No, not at all. Distributing Python code could be much, much worse. I think what can be learned from all that is that it's a better idea to learn all of the design of a project first before attempting to replace it. As you can see from the previous section we're using pip and not easy_install with eggs. Why are we doing that? Because pip did improve certain things over plain setuptools with easy_install and since part of the problem with broken paths is a Python interpreter problem and not one of either setuptools of virtualenv we would have to do path rewriting for pyc files even if we're using binary eggs.
The sad aspect is just that we have three competing distribution systems: setuptools with easy_install, distribute with pip as well as the new distutils2 efforts and not one covers all use cases. And I am starting to get the impression that setuptools, despite the fact that it's the oldest still has the best design of all. It ignored theoretical problems and solved practical problems you encounter if you deploy closed source code.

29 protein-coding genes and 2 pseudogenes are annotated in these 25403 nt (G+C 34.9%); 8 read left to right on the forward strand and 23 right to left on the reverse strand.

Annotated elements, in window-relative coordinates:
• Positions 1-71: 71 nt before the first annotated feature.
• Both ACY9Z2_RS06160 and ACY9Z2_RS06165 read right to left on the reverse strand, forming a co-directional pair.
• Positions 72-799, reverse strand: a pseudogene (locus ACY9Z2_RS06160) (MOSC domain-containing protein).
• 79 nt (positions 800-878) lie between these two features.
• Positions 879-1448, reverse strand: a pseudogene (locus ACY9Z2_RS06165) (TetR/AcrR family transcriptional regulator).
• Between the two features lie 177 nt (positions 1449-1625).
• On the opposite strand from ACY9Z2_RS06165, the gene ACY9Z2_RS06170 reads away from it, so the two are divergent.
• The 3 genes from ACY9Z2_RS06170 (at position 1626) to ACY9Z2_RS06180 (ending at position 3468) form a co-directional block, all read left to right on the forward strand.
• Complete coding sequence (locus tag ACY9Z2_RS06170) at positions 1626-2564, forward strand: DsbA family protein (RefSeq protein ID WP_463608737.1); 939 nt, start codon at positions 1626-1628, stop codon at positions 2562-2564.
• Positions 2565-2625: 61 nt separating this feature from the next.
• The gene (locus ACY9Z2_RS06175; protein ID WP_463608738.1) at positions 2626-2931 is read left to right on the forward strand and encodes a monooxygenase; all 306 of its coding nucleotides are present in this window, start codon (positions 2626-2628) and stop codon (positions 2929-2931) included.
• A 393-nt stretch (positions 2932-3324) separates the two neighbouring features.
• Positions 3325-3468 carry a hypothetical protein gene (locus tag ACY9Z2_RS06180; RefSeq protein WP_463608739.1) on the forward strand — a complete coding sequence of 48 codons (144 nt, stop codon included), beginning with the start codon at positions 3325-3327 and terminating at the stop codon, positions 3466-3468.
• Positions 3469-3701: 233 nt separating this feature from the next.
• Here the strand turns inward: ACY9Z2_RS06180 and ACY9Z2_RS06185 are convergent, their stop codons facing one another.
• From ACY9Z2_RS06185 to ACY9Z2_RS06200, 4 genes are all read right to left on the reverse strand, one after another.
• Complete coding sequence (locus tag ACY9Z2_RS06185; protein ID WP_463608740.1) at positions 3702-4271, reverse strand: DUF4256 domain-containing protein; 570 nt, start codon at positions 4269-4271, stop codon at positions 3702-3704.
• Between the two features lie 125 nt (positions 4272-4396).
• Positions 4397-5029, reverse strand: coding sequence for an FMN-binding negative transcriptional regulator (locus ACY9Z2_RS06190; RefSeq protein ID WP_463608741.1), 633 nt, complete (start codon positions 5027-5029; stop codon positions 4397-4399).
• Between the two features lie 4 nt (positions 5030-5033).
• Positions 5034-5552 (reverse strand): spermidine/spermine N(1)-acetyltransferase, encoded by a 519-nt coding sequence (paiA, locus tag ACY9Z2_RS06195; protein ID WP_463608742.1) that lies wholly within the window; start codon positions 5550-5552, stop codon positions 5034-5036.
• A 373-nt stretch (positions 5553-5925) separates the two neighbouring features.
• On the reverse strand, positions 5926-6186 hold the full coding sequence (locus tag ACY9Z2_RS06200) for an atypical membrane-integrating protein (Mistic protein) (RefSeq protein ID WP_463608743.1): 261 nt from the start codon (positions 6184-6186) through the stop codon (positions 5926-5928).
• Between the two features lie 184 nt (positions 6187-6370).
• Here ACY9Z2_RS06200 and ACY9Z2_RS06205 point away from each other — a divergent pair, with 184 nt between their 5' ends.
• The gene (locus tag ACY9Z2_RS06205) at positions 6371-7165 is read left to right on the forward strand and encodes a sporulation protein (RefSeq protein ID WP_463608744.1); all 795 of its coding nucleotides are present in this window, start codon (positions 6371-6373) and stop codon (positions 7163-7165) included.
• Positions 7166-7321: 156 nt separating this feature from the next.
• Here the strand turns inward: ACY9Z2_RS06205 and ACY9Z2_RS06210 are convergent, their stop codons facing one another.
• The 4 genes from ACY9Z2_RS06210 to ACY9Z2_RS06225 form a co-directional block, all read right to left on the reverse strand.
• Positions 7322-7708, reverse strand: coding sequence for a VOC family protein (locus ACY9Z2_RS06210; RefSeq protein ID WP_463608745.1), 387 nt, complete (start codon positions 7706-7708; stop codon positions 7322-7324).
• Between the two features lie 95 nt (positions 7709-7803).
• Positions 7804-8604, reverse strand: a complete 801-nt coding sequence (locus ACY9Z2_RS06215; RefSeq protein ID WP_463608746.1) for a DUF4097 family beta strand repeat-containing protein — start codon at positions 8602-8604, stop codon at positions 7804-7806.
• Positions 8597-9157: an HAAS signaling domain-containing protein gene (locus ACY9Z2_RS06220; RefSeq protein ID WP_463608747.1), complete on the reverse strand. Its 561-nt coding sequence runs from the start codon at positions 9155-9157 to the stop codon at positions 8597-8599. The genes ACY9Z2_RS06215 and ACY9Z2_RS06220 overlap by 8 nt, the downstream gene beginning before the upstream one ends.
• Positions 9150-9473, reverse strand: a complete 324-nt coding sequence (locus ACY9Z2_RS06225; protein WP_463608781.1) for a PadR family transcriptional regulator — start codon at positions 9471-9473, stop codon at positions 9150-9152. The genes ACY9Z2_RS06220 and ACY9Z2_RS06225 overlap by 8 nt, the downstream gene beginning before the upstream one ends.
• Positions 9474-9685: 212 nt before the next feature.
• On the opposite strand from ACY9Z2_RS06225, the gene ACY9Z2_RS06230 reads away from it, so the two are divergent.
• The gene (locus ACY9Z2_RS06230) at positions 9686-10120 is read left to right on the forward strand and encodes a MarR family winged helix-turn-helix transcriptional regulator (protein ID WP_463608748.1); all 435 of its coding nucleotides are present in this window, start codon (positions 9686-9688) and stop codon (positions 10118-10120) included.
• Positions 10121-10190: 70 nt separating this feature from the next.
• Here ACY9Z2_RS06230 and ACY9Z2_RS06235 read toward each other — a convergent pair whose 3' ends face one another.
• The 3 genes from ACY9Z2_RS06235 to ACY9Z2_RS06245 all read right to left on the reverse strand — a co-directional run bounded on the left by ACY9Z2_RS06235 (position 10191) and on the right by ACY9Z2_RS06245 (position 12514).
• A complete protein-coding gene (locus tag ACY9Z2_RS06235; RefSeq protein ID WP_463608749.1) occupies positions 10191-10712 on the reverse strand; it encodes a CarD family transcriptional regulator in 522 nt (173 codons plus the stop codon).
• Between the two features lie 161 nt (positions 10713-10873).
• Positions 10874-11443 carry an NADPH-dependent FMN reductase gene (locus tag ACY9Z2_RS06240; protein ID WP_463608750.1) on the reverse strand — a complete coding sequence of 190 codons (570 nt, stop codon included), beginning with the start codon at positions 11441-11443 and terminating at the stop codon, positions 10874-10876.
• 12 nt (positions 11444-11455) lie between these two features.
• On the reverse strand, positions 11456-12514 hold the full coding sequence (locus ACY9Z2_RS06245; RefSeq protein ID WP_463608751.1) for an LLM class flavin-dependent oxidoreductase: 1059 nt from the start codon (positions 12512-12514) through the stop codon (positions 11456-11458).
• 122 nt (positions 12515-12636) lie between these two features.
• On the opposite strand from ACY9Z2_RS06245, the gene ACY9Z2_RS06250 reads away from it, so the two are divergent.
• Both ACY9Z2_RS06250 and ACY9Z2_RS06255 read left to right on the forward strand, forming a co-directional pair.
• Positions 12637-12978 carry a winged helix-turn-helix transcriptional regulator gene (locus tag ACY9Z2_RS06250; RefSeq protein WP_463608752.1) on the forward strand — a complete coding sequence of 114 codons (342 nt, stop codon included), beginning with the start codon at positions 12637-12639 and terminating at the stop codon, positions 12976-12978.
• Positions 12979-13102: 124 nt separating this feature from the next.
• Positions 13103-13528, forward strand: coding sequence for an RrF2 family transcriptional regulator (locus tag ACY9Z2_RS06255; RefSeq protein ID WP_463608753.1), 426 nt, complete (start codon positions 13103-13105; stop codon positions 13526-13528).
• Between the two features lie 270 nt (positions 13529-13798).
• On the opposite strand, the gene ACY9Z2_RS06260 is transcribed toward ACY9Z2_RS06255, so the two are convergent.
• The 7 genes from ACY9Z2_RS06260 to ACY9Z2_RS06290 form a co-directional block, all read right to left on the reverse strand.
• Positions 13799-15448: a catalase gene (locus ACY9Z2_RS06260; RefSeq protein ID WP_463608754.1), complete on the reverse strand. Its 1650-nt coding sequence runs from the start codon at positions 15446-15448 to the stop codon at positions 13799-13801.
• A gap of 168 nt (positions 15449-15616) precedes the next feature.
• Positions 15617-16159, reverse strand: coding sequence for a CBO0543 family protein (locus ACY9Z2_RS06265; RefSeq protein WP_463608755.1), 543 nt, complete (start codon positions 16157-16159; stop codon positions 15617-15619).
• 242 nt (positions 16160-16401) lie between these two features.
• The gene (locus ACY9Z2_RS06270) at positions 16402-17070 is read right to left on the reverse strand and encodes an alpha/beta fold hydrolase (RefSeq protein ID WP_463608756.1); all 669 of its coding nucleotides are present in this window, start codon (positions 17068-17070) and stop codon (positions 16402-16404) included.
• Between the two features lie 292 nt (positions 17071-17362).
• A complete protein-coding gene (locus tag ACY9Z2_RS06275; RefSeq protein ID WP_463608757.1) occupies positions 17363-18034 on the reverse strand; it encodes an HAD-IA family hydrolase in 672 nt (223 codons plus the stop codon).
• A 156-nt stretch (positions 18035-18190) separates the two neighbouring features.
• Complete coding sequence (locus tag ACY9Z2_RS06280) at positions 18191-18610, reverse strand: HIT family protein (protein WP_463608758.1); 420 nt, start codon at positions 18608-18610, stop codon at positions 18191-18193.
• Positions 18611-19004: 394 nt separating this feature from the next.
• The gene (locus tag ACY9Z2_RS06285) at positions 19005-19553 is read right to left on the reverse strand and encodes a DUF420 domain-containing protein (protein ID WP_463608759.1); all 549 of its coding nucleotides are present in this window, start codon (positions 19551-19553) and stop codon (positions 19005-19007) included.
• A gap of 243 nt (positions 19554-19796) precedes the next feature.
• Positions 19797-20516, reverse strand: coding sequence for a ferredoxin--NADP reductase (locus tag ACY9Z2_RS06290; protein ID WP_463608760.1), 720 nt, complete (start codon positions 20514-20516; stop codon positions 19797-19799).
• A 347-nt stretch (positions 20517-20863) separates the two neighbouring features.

What I learned of that personally is not so much anything about packaging Python code but to not make any attempts to replace existing infrastructure without understanding all the reasons that lead to its existence. Also since that happened in the past I think it's a good idea to write down a list of design decisions and use cases and why they exist when I make another open source project in the future. A lot of what went into setuptools can only be understood after a long time of using it because the design is not documented enough.
Also there seems to be a lot of domain specific knowledge about tools scattered around. Especially in regards to deploying Python code to a bunch of servers it seems like everybody made his own little tool for it. It seems to me that the theoretical approach that distutils2 is currently taking where there is more design being done on the paper than testing in the real world. Maybe that however is also just a wrong impression I got.
All in all, the issue is just too complex and it's easy to miss things when starting from scratch again. Pip was not even from scratch and it forgot about binary distributions and Windows users. As such I suppose it would have been ultimately better to try and repair setuptools with as much hacks as necessary and then rewrite the implementation once all design decisions have been finalized. This seems to have worked good enough for virtualenv which has recently become part of the standard library for Python 3.
TL;DR: setuptools wrongly got so much hate that tools tried to replace it which did not help much.